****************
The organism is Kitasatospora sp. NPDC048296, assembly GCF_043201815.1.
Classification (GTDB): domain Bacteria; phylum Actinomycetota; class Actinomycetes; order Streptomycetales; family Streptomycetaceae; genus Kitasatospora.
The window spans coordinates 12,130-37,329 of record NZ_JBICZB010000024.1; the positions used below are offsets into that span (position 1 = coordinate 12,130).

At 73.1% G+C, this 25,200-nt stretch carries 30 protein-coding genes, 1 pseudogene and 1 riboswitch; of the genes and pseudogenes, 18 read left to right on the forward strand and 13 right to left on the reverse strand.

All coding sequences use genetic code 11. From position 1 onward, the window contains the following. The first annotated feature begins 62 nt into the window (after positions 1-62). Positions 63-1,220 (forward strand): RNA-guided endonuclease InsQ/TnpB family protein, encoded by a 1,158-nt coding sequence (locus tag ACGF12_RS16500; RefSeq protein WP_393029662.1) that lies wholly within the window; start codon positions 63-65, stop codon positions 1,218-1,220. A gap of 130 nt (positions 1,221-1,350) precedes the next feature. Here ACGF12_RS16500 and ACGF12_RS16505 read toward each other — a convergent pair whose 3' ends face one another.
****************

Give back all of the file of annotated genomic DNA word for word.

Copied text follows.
The organism is Kitasatospora sp. NPDC048296, assembly GCF_043201815.1.
Classification (GTDB): domain Bacteria; phylum Actinomycetota; class Actinomycetes; order Streptomycetales; family Streptomycetaceae; genus Kitasatospora.
The window spans coordinates 12,130-37,329 of record NZ_JBICZB010000024.1; the positions used below are offsets into that span (position 1 = coordinate 12,130).

At 73.1% G+C, this 25,200-nt stretch carries 30 protein-coding genes, 1 pseudogene and 1 riboswitch; of the genes and pseudogenes, 18 read left to right on the forward strand and 13 right to left on the reverse strand.

All coding sequences use genetic code 11. From position 1 onward, the window contains the following. The first annotated feature begins 62 nt into the window (after positions 1-62). Positions 63-1,220 (forward strand): RNA-guided endonuclease InsQ/TnpB family protein, encoded by a 1,158-nt coding sequence (locus tag ACGF12_RS16500; RefSeq protein WP_393029662.1) that lies wholly within the window; start codon positions 63-65, stop codon positions 1,218-1,220. A gap of 130 nt (positions 1,221-1,350) precedes the next feature. Here ACGF12_RS16500 and ACGF12_RS16505 read toward each other — a convergent pair whose 3' ends face one another.